Upstate raises profile of Geriatrics as it becomes its own clinical department
SYRACUSE, N.Y.-- The branch of medicine dealing with the health and care of older adults is getting an upgrade at Upstate Medical University.
Geriatrics is being elevated to its own clinical department, just like other specialties, such as Surgery, Psychiatry, Neurology and Neurosurgery. Upstate joins only a handful of other academic health science institutions across the country to make Geriatrics its own clinical department.
Nationally prominent geriatrician Sharon Brangman, M.D., who has led Upstate’s Division of Geriatrics for 20 years, will be the inaugural chair of the Department of Geriatrics. Brangman, a SUNY Distinguished Professor, is a former president of the American Geriatrics Society and is a leading voice for the care of elderly across the nation.
“As America ages, we must sharpen our focus to address the issues of the elderly with all aspects of Upstate’s mission: teaching, research and clinical care,” said Upstate Medical University President and Health System CEO Danielle Laraque-Arena, MD, FAAP. “The time is right to make this a priority for our university and with the leadership of Dr. Sharon Brangman we can make great strides in this effort.”
Senior Vice President and Executive Dean Julio Licinio. MD, PhD., said: “I am pleased to support an entire clinical department to the focus of the health and well-being of the elderly. We will make this area a priority in all areas of our operation, from the teaching and training of our students and residents, to strengthening the care we give patients and support for caregivers and ensuring that research in this area is pursued with great vigor.”
Currently Geriatrics is a division of the Department of Medicine. The move to its own clinical department, effective July 1, recognizes the increase in numbers of older adults and the increasingly complex overlap with other medical specialties in the care of elderly. Statistics show that about 15 percent of the U.S. population is 65 and older. By 2050 that percentage will be 22.5 percent, with those individuals who are 85 years of age and older increasing at the fastest rate. And while many elderly are more active than people their age were years ago, nearly all individuals over the of 65 have some chronic illness. According to the National Council on Aging, about 92 percent of seniors have at least one chronic disease and 77 percent have at least two. Heart disease, stroke, cancer, and diabetes are among the most common and costly chronic health conditions causing two-thirds of deaths each year.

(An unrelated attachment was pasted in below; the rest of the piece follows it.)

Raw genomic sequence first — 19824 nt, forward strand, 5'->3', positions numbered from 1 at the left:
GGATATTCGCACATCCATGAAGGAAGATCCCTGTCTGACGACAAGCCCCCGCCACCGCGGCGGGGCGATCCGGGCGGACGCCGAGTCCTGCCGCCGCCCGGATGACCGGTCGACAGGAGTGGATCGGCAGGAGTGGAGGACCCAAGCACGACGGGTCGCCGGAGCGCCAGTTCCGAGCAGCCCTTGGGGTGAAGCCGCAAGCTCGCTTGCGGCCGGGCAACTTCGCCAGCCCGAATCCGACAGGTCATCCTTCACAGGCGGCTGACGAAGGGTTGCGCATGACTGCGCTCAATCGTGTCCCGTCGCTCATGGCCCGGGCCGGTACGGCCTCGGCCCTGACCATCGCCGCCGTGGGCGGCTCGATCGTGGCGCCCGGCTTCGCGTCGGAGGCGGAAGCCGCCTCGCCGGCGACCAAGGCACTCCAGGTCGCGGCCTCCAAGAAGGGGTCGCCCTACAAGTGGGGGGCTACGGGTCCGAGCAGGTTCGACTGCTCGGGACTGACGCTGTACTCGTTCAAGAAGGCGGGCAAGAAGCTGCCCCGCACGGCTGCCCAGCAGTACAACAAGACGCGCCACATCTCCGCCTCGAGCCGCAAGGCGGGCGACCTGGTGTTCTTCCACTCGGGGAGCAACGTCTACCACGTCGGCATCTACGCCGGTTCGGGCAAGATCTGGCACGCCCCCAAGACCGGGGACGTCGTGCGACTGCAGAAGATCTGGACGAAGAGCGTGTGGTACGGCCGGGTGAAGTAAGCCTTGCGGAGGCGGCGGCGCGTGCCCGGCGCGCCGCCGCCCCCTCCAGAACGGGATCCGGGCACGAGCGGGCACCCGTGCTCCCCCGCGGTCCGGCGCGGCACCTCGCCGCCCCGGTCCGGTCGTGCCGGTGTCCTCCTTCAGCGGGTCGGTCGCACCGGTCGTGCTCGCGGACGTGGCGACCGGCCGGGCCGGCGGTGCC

The decision to elevate the profile of Geriatrics at Upstate also was in part a reflection by the university to sharpen its focus on treating and researching Alzheimer’s disease, which will be supported with plans for the Nappi Longevity Institute, the new building named for benefactors Sam and Carol Nappi, that will have special focus on healthy aging and Alzheimer’s disease. Groundbreaking for the building, which will be located at the corner of Almond and East Adams streets, is set for this fall.
The creation of a Department of Geriatrics will bring additional funding for enhanced services, faculty positions and research, all aimed at the care and well being of older adults.
“I am grateful for the support Upstate has provided for the clinical care and study of diseases that affect our oldest patients,” Brangman said. “The medical world is starting to understand the impact older patients are having on our healthcare system. With the focus on our patients and their families, we must address all aspects of caring for this vulnerable population.”
Under Brangman’s leadership, Upstate has made significant enhancements in the care of older adults, by developing new treatment protocols and services. In 2013, Upstate opened GEM (Geriatric Emergency Medicine) Care, an emergency department at the Community Campus offering specialized care for older adults. Upstate also has been designated as a NICHE (Nurses Improving Care for Healthsystem Elders) in recognition of its geriatric-trained nurses. The hospital also employs an interdisciplinary team-based approach with its ACE Team (Acute Care for the Elderly) to provide comprehensive and patient-centered care for older adults. The Transitional Care Unit at the Community Campus is a special section of the hospital that cares for patients who are recovering but not yet ready to go home and still need specialized care, nursing and other hospital services.
The study and treatment of Alzheimer’s disease is an important focus of Geriatric Medicine. Upstate is already a state-designated Center of Excellence for Alzheimer’s Disease (CEAD) that provides patients with integrated, comprehensive and coordinated medical services for the diagnosis and management of Alzheimer’s disease and other dementias. The CEAD also educates health care providers and students on the detection, diagnosis and treatment of Alzheimer’s disease and related dementias. The CEAD serves as a regional resource, serving 15 counties, providing coordinated delivery of services to patients and their families which is essential to allow these individuals to remain at home in their communities for as long as possible.
The number of individuals with Alzheimer’s disease in the United States is currently estimated at 5.7 million. By 2050, experts say that number will likely hover around 14 million.
The elevation to a clinical department could also increase the number of residency slots Upstate offers in geriatrics. Currently, Upstate support two fellowships in the specialty.